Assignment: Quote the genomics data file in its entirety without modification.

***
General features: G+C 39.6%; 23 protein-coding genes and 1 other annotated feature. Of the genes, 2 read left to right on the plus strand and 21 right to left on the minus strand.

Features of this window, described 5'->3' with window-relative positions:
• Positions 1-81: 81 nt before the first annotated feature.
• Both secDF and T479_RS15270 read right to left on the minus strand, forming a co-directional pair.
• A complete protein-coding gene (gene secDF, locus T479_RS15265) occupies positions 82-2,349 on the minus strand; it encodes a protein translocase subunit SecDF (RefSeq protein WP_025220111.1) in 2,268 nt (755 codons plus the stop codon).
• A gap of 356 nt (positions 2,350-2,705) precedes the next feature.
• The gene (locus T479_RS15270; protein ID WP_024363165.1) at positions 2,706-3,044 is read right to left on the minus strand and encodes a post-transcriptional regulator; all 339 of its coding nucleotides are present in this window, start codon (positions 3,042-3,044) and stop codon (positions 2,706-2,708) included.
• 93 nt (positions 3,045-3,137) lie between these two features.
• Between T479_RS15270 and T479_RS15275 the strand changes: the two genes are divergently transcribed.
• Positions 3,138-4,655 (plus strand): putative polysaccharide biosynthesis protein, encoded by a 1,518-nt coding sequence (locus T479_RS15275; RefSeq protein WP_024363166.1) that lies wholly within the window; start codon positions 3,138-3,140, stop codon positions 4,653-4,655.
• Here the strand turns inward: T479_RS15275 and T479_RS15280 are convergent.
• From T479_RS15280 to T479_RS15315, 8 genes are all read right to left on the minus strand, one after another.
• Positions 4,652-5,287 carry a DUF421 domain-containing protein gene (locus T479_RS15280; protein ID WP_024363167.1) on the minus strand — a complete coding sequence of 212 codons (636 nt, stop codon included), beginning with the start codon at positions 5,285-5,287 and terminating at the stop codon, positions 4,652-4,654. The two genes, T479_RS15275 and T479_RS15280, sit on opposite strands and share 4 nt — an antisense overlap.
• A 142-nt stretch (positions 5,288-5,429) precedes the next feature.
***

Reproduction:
General features: G+C 39.6%; 23 protein-coding genes and 1 other annotated feature. Of the genes, 2 read left to right on the plus strand and 21 right to left on the minus strand.

Features of this window, described 5'->3' with window-relative positions:
• Positions 1-81: 81 nt before the first annotated feature.
• Both secDF and T479_RS15270 read right to left on the minus strand, forming a co-directional pair.
• A complete protein-coding gene (gene secDF, locus T479_RS15265) occupies positions 82-2,349 on the minus strand; it encodes a protein translocase subunit SecDF (RefSeq protein WP_025220111.1) in 2,268 nt (755 codons plus the stop codon).
• A gap of 356 nt (positions 2,350-2,705) precedes the next feature.
• The gene (locus T479_RS15270; protein ID WP_024363165.1) at positions 2,706-3,044 is read right to left on the minus strand and encodes a post-transcriptional regulator; all 339 of its coding nucleotides are present in this window, start codon (positions 3,042-3,044) and stop codon (positions 2,706-2,708) included.
• 93 nt (positions 3,045-3,137) lie between these two features.
• Between T479_RS15270 and T479_RS15275 the strand changes: the two genes are divergently transcribed.
• Positions 3,138-4,655 (plus strand): putative polysaccharide biosynthesis protein, encoded by a 1,518-nt coding sequence (locus T479_RS15275; RefSeq protein WP_024363166.1) that lies wholly within the window; start codon positions 3,138-3,140, stop codon positions 4,653-4,655.
• Here the strand turns inward: T479_RS15275 and T479_RS15280 are convergent.
• From T479_RS15280 to T479_RS15315, 8 genes are all read right to left on the minus strand, one after another.
• Positions 4,652-5,287 carry a DUF421 domain-containing protein gene (locus T479_RS15280; protein ID WP_024363167.1) on the minus strand — a complete coding sequence of 212 codons (636 nt, stop codon included), beginning with the start codon at positions 5,285-5,287 and terminating at the stop codon, positions 4,652-4,654. The two genes, T479_RS15275 and T479_RS15280, sit on opposite strands and share 4 nt — an antisense overlap.
• A 142-nt stretch (positions 5,288-5,429) precedes the next feature.